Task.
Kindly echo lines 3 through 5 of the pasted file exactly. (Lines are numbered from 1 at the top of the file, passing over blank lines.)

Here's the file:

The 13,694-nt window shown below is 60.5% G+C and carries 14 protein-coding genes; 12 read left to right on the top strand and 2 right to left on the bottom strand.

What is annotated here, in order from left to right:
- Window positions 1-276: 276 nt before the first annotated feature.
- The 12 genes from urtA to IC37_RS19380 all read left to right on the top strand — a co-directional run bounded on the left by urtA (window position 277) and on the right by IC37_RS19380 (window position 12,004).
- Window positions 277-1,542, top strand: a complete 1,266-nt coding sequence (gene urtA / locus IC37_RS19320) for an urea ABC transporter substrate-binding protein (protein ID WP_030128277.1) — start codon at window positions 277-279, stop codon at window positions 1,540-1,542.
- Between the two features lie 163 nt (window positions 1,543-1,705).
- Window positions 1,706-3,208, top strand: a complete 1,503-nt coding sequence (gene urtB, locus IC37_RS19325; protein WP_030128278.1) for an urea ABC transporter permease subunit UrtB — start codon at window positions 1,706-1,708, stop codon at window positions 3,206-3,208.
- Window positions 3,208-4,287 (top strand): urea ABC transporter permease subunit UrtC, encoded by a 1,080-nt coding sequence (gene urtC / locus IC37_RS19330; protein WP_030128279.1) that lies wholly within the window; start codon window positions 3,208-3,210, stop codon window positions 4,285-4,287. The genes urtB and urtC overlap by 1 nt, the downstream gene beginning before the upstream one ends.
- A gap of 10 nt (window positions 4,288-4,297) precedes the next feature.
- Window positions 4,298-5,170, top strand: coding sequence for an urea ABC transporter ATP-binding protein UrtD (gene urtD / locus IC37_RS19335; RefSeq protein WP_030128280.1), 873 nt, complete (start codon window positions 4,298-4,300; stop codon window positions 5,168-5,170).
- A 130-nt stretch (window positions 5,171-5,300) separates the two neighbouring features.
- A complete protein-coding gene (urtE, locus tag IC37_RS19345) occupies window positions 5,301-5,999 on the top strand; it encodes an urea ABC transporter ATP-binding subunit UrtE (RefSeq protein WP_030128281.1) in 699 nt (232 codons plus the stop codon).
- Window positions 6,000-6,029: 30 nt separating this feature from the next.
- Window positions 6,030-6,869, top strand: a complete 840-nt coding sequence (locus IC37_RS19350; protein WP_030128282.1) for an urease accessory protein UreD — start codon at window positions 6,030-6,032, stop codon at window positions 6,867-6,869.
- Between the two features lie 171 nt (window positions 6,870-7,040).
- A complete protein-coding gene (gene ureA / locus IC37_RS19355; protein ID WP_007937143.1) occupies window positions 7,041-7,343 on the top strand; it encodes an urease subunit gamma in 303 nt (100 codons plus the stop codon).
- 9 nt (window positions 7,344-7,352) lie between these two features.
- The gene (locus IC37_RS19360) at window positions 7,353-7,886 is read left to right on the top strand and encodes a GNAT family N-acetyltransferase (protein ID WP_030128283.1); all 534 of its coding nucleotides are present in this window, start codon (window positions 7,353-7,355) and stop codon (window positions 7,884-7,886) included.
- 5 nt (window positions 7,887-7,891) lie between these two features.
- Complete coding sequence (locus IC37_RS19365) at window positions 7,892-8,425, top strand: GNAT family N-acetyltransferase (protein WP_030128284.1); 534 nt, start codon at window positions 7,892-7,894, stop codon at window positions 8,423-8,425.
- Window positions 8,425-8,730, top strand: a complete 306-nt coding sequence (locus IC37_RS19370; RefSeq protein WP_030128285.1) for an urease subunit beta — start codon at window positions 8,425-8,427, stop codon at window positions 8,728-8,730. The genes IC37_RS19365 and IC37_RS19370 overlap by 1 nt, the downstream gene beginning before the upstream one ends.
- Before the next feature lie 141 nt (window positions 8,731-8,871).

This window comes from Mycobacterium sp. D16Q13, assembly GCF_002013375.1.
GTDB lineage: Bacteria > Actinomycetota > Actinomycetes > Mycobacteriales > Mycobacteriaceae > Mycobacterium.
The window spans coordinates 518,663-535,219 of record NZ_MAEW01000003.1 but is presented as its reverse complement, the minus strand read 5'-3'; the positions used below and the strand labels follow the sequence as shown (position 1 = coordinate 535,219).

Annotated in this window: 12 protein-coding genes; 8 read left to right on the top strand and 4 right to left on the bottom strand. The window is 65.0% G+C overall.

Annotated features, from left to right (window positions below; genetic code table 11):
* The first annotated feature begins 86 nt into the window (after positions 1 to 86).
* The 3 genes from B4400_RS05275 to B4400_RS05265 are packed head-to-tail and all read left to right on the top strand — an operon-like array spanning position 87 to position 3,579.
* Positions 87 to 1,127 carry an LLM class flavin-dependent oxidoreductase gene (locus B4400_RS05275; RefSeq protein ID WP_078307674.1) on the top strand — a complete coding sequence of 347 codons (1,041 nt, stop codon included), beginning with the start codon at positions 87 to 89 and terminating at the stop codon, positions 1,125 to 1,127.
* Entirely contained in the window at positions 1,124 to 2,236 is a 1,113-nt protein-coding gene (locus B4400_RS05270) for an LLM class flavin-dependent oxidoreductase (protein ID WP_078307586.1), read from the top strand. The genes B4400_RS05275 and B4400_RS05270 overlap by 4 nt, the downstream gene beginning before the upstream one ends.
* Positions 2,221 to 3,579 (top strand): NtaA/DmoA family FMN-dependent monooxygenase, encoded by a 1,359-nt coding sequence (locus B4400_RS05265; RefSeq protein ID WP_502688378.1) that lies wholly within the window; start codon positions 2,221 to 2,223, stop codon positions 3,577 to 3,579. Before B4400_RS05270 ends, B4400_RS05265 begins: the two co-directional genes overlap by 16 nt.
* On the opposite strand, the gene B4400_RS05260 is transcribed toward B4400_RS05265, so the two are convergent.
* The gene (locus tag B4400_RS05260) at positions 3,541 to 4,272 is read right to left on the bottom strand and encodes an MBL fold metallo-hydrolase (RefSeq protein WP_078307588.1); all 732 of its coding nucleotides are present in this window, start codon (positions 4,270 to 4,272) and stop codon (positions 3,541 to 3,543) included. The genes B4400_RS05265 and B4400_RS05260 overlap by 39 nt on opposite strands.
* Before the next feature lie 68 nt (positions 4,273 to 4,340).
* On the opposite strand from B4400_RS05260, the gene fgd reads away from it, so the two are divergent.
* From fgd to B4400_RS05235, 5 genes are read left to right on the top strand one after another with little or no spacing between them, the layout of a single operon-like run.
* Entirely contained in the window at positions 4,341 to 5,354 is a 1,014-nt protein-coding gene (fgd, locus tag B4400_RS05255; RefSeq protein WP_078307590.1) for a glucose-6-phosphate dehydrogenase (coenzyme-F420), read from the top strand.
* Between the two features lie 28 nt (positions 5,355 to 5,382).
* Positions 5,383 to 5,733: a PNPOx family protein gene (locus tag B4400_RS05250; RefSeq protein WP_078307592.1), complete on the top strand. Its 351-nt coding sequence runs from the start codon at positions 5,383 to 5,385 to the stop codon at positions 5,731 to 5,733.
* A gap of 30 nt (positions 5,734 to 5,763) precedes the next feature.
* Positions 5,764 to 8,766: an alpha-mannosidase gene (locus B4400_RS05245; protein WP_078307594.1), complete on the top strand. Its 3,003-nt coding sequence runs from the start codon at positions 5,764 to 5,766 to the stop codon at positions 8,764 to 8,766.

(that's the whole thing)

- Window positions 1-276: 276 nt before the first annotated feature.
- The 12 genes from urtA to IC37_RS19380 all read left to right on the top strand — a co-directional run bounded on the left by urtA (window position 277) and on the right by IC37_RS19380 (window position 12,004).
- Window positions 277-1,542, top strand: a complete 1,266-nt coding sequence (gene urtA / locus IC37_RS19320) for an urea ABC transporter substrate-binding protein (protein ID WP_030128277.1) — start codon at window positions 277-279, stop codon at window positions 1,540-1,542.